WorldCat Identities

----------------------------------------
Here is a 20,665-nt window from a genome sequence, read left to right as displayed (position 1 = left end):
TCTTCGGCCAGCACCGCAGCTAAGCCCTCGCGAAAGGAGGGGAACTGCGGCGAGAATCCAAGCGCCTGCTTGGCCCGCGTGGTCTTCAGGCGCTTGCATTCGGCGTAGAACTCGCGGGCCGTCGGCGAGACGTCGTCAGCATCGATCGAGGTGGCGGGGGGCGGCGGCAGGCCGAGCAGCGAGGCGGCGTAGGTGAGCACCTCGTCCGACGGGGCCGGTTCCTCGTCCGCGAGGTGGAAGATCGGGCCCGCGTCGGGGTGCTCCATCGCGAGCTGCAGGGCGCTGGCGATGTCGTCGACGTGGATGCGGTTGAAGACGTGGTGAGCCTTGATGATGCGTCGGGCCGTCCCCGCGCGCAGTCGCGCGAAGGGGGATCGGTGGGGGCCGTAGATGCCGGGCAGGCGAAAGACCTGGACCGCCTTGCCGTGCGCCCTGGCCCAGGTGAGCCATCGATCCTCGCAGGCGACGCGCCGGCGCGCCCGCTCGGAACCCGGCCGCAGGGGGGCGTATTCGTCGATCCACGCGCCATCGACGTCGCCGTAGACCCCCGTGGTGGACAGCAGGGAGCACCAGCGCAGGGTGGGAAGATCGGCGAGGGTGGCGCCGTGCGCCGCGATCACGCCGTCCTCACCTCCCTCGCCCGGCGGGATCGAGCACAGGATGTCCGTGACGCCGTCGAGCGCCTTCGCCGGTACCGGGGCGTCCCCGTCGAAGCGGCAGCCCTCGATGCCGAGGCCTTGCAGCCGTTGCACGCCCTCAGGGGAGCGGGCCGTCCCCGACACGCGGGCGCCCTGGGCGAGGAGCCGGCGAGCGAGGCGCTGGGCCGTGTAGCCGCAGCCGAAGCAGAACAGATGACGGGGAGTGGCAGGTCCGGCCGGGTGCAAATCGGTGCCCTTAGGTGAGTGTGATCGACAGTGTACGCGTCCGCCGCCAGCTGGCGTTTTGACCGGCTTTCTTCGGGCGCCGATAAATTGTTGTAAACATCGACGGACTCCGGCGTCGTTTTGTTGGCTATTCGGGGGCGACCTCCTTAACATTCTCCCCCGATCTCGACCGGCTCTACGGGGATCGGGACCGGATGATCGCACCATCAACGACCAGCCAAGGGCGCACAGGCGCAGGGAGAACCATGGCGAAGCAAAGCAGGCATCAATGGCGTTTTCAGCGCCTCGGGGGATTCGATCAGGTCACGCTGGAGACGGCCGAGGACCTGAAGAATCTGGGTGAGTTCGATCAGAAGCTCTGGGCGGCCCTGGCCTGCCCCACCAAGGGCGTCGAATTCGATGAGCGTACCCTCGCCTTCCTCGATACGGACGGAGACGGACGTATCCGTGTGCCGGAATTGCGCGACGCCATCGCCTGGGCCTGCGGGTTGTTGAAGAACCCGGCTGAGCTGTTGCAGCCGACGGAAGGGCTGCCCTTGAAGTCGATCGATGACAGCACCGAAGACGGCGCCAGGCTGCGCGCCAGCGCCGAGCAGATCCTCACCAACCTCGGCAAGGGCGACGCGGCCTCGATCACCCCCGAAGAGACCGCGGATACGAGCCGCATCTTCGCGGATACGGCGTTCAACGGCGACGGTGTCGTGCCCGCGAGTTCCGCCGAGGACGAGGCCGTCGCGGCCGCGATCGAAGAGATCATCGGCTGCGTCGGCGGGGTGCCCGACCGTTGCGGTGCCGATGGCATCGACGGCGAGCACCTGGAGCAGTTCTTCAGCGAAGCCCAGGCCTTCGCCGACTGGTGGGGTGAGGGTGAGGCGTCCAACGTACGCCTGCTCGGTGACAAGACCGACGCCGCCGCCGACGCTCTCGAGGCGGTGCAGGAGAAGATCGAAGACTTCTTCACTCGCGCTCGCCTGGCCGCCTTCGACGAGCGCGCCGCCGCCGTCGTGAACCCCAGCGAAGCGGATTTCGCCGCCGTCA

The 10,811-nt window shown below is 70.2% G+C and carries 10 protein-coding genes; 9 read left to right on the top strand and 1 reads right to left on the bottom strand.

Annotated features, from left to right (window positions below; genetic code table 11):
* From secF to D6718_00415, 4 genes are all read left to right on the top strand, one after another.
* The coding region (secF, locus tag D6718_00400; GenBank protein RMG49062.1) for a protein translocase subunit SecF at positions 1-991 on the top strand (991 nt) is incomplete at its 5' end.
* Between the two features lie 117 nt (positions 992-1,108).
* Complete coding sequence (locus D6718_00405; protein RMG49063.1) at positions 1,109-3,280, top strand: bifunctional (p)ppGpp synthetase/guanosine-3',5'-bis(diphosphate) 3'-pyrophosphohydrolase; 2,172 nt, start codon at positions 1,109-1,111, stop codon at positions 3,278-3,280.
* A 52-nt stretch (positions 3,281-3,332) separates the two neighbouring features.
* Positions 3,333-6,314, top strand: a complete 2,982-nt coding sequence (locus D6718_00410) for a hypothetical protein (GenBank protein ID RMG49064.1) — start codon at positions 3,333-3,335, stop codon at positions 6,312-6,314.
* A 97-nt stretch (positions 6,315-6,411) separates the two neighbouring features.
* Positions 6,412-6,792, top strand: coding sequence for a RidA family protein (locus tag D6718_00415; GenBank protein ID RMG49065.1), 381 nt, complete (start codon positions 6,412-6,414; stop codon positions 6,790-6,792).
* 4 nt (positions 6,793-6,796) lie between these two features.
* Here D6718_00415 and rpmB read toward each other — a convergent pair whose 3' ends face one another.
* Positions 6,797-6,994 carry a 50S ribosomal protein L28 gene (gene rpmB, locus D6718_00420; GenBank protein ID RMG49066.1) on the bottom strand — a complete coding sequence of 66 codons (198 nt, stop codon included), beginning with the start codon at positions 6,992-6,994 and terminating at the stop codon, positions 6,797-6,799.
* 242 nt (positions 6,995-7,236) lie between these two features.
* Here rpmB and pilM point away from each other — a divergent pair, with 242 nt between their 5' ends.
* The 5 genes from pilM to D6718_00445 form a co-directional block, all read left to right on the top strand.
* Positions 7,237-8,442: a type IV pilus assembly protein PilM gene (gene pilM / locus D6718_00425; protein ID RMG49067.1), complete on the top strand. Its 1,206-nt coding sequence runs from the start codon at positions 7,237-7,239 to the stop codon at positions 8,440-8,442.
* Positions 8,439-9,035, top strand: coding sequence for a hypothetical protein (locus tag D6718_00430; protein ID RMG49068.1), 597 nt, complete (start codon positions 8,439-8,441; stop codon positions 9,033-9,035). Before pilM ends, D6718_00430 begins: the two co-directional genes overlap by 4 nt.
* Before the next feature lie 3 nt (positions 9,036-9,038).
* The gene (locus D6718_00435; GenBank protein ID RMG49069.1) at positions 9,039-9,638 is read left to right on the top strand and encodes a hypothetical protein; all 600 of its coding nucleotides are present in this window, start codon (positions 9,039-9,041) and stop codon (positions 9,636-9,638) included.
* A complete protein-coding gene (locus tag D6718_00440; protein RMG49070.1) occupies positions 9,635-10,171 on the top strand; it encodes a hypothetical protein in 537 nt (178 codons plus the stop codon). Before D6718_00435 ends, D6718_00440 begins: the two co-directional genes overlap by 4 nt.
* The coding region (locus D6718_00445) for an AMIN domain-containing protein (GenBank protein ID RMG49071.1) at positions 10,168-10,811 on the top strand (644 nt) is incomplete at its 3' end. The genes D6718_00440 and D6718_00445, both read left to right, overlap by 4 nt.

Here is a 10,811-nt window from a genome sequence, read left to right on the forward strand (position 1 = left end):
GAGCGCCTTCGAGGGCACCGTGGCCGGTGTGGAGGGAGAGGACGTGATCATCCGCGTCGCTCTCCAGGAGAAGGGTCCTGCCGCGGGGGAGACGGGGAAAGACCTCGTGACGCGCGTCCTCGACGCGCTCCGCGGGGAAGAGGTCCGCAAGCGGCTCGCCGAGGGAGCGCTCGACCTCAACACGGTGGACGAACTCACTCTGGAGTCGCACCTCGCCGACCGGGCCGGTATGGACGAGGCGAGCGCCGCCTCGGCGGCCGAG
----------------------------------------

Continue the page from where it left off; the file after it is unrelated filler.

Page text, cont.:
Fri Mar 21 17:14:57 2014 UTClccn-n882768040.33Currency boards and external shocks how much pain, how much gain? /0.590.94From centrally-planned to market economies : the road from CPE to PCPE /85296566Guillermo_Calvon 8827680454682642415676Calvo, G. 1941-Calvo, Guillermo.Calvo, Guillermo, 1941-Calvo, Guillermo Antonio, 1941-lccn-no92022371Reinhart, Carmen M.hnredtlccn-n90689985Végh Gramont, Carlos A.1958-edtlccn-n87908460Velasco, Andrésedtnc-national bureau of economic researchNational Bureau of Economic Researchlccn-n80129078Perry, Guillermoedtlccn-n82113436Obstfeld, Mauriceedtlccn-n50031983Mundell, Robert A.hnrdtelccn-n77003489Dornbusch, Rudigeredtlccn-no93032194Izquierdo, Alejandro1964-lccn-n50002085Díaz Alejandro, Carlos FedericohnrCalvo, Guillermo A.Conference proceedingsMonetary policyFinancial crisesDeveloping countriesCapital marketInternational financeForeign exchange administrationForeign exchange ratesRational expectations (Economic theory)MoneyInternational tradeCurrency boardsInternational economic relationsEconomic policyPrivatizationFinancial institutionsForeign exchangeBanks and bankingEurope, EasternCapital movementsDebts, ExternalLatin AmericaEconomic stabilizationDíaz Alejandro, Carlos FedericoCapital movements--Government policyDebts, PublicEurope--European Union countriesCentral planningInflation (Finance)--Econometric modelsBalance of payments--Econometric modelsEconomic stabilization--Econometric modelsDepressions--Econometric modelsFinancial crises--Econometric modelsUnited StatesForeign exchange--Government policyInflation (Finance)--Mathematical modelsDeflation (Finance)--Mathematical modelsPortfolio managementInvestments, ForeignFiscal policyArgentinaEconomic conversionTariff--Mathematical modelsFree trade--Mathematical modelsTariff--Econometric modelsFree trade--Econometric modelsEconomic policy--CongressesMacroeconomicsEconomic developmentInflation (Finance)19411972197319741975197619771978197919801981198219841985198719881989199019911992199319941995199619971998199920002001200220032004200520062007200820092010201220138650188607332.042HB3722ocn491921301ocn310934170ocn799963945ocn468301608ocn312959830ocn797714178ocn801135968ocn614185965ocn456696951ocn760406387ocn799839326137617ocn044963687file19960.47Calvo, Guillermo AMoney, exchange rates, and outputGuillermo Calvo, who foresaw the financial crisis that followed the devaluationn of Mexico's peso, has spent much of his career thinking beyond the conventional wisdom. In a quiet and understated way, Calvo has made seminal contributions to several major research areas in macroeconomics, particularly monetary policy, exchange rates, public debt, and stabilization in Latin America and post-communist countries. Money, Exchange Rates, and Output brings together these contributions in a broad selection of the author's work over the past two decades. There are introductions to each section, and an introduction to the entire collection that outlines the connections throughout and survey the current state of macroeconomic theory. Specific issues covered are predetermined exchange rates, currency substitution, domestic public debt and seigniorage, and stabilizing transition economics+-+299886030532413609ocn062872806file20050.53Calvo, Guillermo AEmerging capital markets in turmoil bad luck or bad policyAnalysis of financial crises in emerging market economies, including Mexico, Argentina, and Russia; traces the evolution of crisis theory and challenges the conventional wisdom+-+398885717511079ocn273057427file20080.47Money, crises, and transition essays in honor of Guillermo A. Calvo+-+611736717578810ocn045733409file19970.33Perry, GuillermoCurrency boards and external shocks how much pain, how much gain?Conference proceedings57815ocn044650941book20010.70Money, capital mobility, and trade : essays in honor of Robert A. Mundell+-+673785717538912ocn027265833book19930.76Borensztein, EduardoFinancial sector reforms and exchange arrangements in Eastern EuropeThe first paper discusses developments in the financial sector and constraints on the performance of recently constituted commercial banks. The second paper discusses the extent to which exchange arrangements in these countries have contributed to the reform process and the restructuring under way+-+142702200627210ocn018136104book19890.79Debt, stabilization, and development : essays in memory of Carlos Díaz-AlejandroConference proceedings2137ocn035223136book19960.81Private capital flows to emerging markets after the Mexican crisis+-+178778633517716ocn036549007book19970.84Calvo, Guillermo AThe debt burden and its consequences for monetary policy : proceedings of a conference held by the International Economic Association at the Deutsche Bundesbank, Frankfurt, GermanyConference proceedings+-+04202676858813ocn041038659book19980.88Calvo, Guillermo AInflation stabilization and BOP crises in developing countriesHigh and persistent inflation has been one of the distinguishing macroeconomic characteristics of many developing countries since the end of World War II. Countries afflicted by chronic inflation, however, have not taken their fate lightly and have engaged in repeated stabilization attempts. More often than not, stabilization plans have failed. The end of stabilizations -- particularly those which rely on a pegged exchange rate -- has often involved dramatic balance of payment crises. As stabilization plans come and go, a large literature has developed trying to document the main empirical regularities and understand the key issues involved. This paper undertakes a critical review and evaluation of the literature related to inflation stabilization policies and balance of payment crises in developing countries8415ocn065173615book20060.86Calvo, Guillermo APhoenix miracles in emerging markets recovering without credit from systemic financial crisesUsing a sample of emerging markets that are integrated into global bond markets, we analyse the collapse and recovery phase of output collapses that coincide with systemic sudden stops, defined as periods of skyrocketing aggregate bond spreads and large capital flow reversals. Our findings indicate the presence of a very similar pattern across different episodes: output recovers with virtually no recovery in either domestic or foreign credit, a phenomenon that we call Phoenix Miracle, where output "rises from its ashes", suggesting that firms go through a process of financial engineering to restore liquidity outside the formal credit markets. Moreover, we show that the US Great Depression could be catalogued as a Phoenix Miracle. However, in contrast to the US Great Depression, EM output collapses occur in a context of accelerating price inflation and falling real wages, casting doubts on price deflation and nominal wage rigidity as key elements in explaining output collapse, and suggesting that financial factors are prominent for understanding these collapses8310ocn036643819book19970.90Calvo, Guillermo AUncertain duration of reform : dynamic implicationsWe develop a framework to study the effects of policies of uncertain duration on consumption dynamics under both complete and incomplete markets. We focus on the dynamic implications of market incompleteness, specifically on the lack of state-contingent bonds. Two policies are considered: pure output-increasing and tariff-reducing (trade liberalization). With" complete markets, the output-increasing policy leads to flat consumption, while with no contingent assets, consumption jumps upward on the announcement of the policy, continues rising as long as the policy is in effect, and collapses when it is abandoned. A similar consumption path obtains in a trade liberalization in the realistic case of low elasticity of substitution and no rebate of tariffs. Market incompleteness rationalizes the existence of gradual changes in consumption8213ocn023964746book19910.94Calvo, Guillermo AFrom centrally-planned to market economies : the road from CPE to PCPEThis paper deals with the early stages of transformation of centrally-planned economies (CBEs) into market economies during which expectations playa key role. It focuses on the transitional phase during which the economy is not any more a CPE but has not yet become a market economy. During this phase the economy is referred to as a 'previously centrally-planned economy" (PCPE). A simple model is developed to analyze the consequences of expected price liberalization. The model highlights the anticipatory character of economic behavior during the early stages of the transformation process. A major focus is given to credit markets. The CPEs undergoing transformation lack depth and breadth of financial markets. The lack of information necessary to assess risk and creditworthiness complicates the conduct of credit polity. The analysis illustrates the benefits of an early development of such markets, and of finding appropriate ways to "clean" the balance sheets of enterprises and banks from bad loans. It demonstrates the cost of a fine-tuning strategy and the benefits from a quick implementation of price reform. The paper also examines alternative means to reduce 'liquidity overhang, " and shows that all involve taxation of one form or another. The consequences of privatization are analyzed and the benefits of an early development of an effective tax system highlighted8012ocn024323405book19910.94Calvo, Guillermo AObstacles to transforming centrally-planned economies : the role of capital marketsThis paper identifies obstacles hindering the transformation of centrally-planned economies (CPEs) into well-functioning market economies. The analysis is motivated by the recent experience with economic transformation and restructuring in Eastern Europe and the U.S.S.R. The economic system in CPEs is highly distorted. Prices do not represent real social costs, incentives systems are absent, losses of unprofitable state-owned enterprises are automatically financed, legislations vital for the functioning of markets are not in place, private ownership and property rights are underdeveloped, bankruptcy laws are absent, markets are missing, shortages prevail and, occasionally, inflation is high. The obstacles identified relate to (i) anticipatory dynamics, (ii) monetary overhang and the budget, and (iii) underdeveloped credit markets. It is demonstrated that these obstacles inhibit the effectiveness of price reform, monetary and credit policies, and trade liberalization. The analysis focuses on various ways to remove the obstacles. In this regard, a special examination is made of the implications of cleaning the balance sheets of enterprises and banks from nonperforming loans, as well as ways to enhance credibility. In the absence of such measures, privatization will be difficult since the necessary information about creditworthiness of firms is lacking. The paper concludes with a brief discussion of sequencing, safety nets. and their associated obstacles789ocn042024360book19990.93Calvo, Guillermo ARational contagion and the globalization of securities marketsThis paper argues that the globalization of securities markets may promote contagion among investors by weakening incentives for gathering costly country-specific information and by strengthening incentives for imitating arbitrary market portfolios. In the presence of short-selling constraints, the utility gain of gathering information at a fixed cost converges to a constant level and may diminish as securities markets grow. Moreover, if a portfolio manager's marginal cost for yielding below-market returns exceeds the marginal gain for above-market returns, there is a range of optimal portfolios in which all investors imitate arbitrary market portfolios and this range widens as the market grows. Numerical simulations suggest that these frictions can have significant quantitative implications and they may induce large capital flows in emerging markets758ocn045597003book20000.93Calvo, Guillermo AFixing for your lifeThe Asian crisis took place against a background of exchange rate regimes that were characterized as soft pegs. This has led many analysts to conclude that the peg did it' and that emerging markets (EMs) should just say no' to pegged exchange rates. We present evidence that EMs are very different from developed economies in key dimensions that play a key role when it comes to the choice of exchange rate regime--floating for EMs is no panacea. In EMs currency crashes are contractionary, the adjustments in the current account are far more acute. Credibility and market access, as captured in the behavior of credit ratings and interest rates, is adversely affected by devaluations or depreciations. Exchange rate volatility is more damaging to trade and the passthrough from exchange rate swings to inflation is far higher in EMs. These differences between emerging and developed economies may explain EMs reluctance to tolerate large exchange rate movements. In a simple framework we illustrate why large exchange rate swings are feared when access to international credit may be lost749ocn045459989book20000.93Calvo, Guillermo AFear of floatingIn recent years, many countries have suffered severe financial crises, producing a staggering toll on their economies, particularly in emerging markets. One view blames fixed exchange rates-- soft pegs'--for these meltdowns. Adherents to that view advise countries to allow their currency to float. We analyze the behavior of exchange rates, reserves, the monetary aggregates, interest rates, and commodity prices across 154 exchange rate arrangements to assess whether official labels' provide an adequate representation of actual country practice. We find that, countries that say they allow their exchange rate to float mostly do not--there seems to be an epidemic case of fear of floating.' Since countries that are classified as having a free or a managed float mostly resemble noncredible pegs--the so-called demise of fixed exchange rates' is a myth--the fear of floating is pervasive, even among some of the developed countries. We present an analytical framework that helps to understand why there is fear of floating727ocn052717525book20030.93Calvo, Guillermo AThe mirage of exchange rate regimes for emerging market countriesThis paper argues that much of the debate on choosing an exchange rate regime misses the boat. It begins by discussing the standard theory of choice between exchange rate regimes, and then explores the weaknesses in this theory, especially when it is applied to emerging market economies. It then discusses a range of institutional traits that might predispose a country to favor either fixed or floating rates, and then turns to the converse question of whether the choice of exchange rate regime may favor the development of certain desirable institutional traits. The conclusion from the analysis is that the choice of exchange rate regime is likely to be of second order importance to the development of good fiscal, financial, and monetary institutions in producing macroeconomic success in emerging market countries. This suggests that less attention should be focused on the general question whether a floating or a fixed exchange rate is preferable, and more on these deeper institutional arrangements. A focus on institutional reforms rather than on the exchange rate regime may encourage emerging market countries to be healthier and less prone to the crises that we have seen in recent years728ocn052060191book20030.93Calvo, Guillermo AInflation inertia and credible disinflation : the open economy caseThis paper develops a model of inflation inertia based on optimizing forward looking staggered price setting in a small open economy. Unlike in current models of sticky prices, transitions to a lower steady state inflation rate take time even if they are fully credible, and they are associated with significant output losses. There is a welfare trade-off between these output losses and the gains from smaller inflationary distortions. For reasonable parameter values inflation stabilization improves welfare. The optimal steady state is reached at the Friedman rule. Technical appendices are available at www.nber.org/data-appendix/w9557/ inert-techapp.pdf697ocn052863830book20030.93Calvo, Guillermo ASudden stops, the real exchange rate, and fiscal sustainability : Argentina's lessonsWe offer an alternative explanation for the fall of Argentina's Convertibility Program based on the country's vulnerability to Sudden Stops in capital flows. Sudden Stops are typically accompanied by a substantial increase in the real exchange rate that breaks havoc in countries that are heavily dollarized in their liabilities, turning otherwise sustainable fiscal and corporate sector positions into unsustainable ones. In particular, we stress that the required change in relative prices is larger the more closed an economy is in terms of its supply of tradable goods. By contrasting Argentina's performance relative to other Latin American countries that were also subject to the Sudden Stop triggered by the Russian crisis of 1998, we identify key vulnerability indicators that separated Argentina from its piers. We also provide an explanation for the political maelstrom that ensued after the Sudden Stop, based on a War of Attrition argument related to the wealth redistribution conflict triggered by the Sudden Stop and fiscal collapse. This framework also provides elements to rationalize the banking crisis that accompanied the fall of Convertibility+-+3988857175+-+3988857175Fri Mar 21 16:13:10 EDT 2014batch32434